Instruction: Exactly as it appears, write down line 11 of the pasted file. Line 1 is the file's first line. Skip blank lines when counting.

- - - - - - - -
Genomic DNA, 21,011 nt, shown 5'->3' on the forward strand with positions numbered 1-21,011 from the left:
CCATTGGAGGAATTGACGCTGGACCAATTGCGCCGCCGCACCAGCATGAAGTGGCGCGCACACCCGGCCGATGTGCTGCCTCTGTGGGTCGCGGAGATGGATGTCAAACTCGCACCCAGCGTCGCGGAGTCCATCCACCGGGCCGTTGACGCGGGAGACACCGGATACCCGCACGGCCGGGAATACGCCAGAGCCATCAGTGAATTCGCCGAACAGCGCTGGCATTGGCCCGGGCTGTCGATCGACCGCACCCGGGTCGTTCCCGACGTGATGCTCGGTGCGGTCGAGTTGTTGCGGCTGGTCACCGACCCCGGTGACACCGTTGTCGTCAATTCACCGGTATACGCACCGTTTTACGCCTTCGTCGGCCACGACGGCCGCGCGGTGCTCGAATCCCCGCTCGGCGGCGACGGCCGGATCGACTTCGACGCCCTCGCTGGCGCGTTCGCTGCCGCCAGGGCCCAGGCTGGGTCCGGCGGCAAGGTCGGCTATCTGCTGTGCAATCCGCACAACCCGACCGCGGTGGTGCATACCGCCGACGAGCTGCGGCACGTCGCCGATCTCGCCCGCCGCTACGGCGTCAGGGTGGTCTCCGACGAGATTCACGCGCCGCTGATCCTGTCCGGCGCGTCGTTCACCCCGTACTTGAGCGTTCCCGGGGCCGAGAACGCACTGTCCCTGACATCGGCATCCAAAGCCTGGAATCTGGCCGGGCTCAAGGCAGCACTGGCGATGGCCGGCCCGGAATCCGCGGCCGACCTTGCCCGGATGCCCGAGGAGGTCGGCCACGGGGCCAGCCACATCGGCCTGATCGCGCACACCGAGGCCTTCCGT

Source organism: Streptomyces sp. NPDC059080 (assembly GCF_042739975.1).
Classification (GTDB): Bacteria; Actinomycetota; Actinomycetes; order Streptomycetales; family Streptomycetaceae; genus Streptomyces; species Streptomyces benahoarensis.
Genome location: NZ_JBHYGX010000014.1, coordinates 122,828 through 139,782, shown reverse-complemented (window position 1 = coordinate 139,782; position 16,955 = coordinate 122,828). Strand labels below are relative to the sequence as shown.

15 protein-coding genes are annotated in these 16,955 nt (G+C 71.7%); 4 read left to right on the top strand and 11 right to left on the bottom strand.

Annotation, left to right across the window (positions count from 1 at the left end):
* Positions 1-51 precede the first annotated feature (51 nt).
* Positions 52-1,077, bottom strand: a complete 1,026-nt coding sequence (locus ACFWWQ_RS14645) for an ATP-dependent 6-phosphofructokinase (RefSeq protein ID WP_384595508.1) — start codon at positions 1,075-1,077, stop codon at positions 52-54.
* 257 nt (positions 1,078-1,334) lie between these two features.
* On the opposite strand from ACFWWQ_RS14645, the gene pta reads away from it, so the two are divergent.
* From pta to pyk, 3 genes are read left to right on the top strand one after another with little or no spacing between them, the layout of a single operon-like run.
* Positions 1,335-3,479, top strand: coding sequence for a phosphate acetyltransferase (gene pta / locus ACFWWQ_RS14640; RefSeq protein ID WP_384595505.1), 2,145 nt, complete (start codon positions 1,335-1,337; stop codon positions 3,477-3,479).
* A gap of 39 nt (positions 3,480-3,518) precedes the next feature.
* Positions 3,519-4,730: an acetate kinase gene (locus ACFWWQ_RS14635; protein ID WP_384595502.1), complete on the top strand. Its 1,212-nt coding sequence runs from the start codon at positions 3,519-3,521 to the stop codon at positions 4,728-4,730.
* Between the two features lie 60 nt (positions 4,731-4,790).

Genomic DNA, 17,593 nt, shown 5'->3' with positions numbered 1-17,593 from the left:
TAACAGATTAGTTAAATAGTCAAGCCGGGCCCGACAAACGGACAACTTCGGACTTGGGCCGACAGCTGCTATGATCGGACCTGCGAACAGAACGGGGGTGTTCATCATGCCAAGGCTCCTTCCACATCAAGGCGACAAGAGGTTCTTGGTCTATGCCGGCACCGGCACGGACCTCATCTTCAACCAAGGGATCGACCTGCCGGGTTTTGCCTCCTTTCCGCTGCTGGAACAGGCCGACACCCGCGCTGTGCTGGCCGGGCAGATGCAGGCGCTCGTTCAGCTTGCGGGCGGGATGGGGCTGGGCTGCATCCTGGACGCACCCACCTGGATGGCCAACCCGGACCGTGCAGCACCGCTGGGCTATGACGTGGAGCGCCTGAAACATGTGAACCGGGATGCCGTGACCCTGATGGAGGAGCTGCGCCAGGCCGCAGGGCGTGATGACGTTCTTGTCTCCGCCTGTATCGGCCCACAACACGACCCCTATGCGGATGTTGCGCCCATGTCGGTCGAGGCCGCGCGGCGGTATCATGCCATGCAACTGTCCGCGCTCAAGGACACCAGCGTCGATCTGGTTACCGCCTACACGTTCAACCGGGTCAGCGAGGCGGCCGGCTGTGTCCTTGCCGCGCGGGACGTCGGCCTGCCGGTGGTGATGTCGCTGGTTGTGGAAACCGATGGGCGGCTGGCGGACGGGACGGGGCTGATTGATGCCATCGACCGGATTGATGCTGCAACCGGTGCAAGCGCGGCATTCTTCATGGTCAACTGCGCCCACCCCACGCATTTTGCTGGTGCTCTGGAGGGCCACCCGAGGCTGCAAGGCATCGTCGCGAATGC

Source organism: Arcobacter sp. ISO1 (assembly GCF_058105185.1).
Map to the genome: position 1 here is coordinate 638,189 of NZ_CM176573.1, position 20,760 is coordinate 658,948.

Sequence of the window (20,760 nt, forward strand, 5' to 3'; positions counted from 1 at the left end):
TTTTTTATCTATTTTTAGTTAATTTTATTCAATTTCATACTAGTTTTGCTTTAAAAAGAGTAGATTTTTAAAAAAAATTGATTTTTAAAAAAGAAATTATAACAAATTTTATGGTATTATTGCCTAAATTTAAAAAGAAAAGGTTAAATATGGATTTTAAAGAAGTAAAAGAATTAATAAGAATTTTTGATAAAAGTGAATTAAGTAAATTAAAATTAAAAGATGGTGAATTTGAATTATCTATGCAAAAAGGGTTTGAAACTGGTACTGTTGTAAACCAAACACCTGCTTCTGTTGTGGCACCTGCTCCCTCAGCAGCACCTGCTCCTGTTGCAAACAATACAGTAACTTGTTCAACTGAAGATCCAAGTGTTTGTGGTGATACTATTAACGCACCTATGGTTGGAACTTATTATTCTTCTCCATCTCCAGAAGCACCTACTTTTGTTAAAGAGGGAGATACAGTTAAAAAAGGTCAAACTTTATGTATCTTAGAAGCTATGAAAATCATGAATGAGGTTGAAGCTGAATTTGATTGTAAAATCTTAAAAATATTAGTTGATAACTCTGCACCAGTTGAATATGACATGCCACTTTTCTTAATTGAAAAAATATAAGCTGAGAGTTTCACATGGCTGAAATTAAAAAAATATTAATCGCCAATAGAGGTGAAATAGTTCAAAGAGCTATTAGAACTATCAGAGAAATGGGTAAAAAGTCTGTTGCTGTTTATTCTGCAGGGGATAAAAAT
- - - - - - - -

* On the opposite strand from ACFWWQ_RS14645, the gene pta reads away from it, so the two are divergent.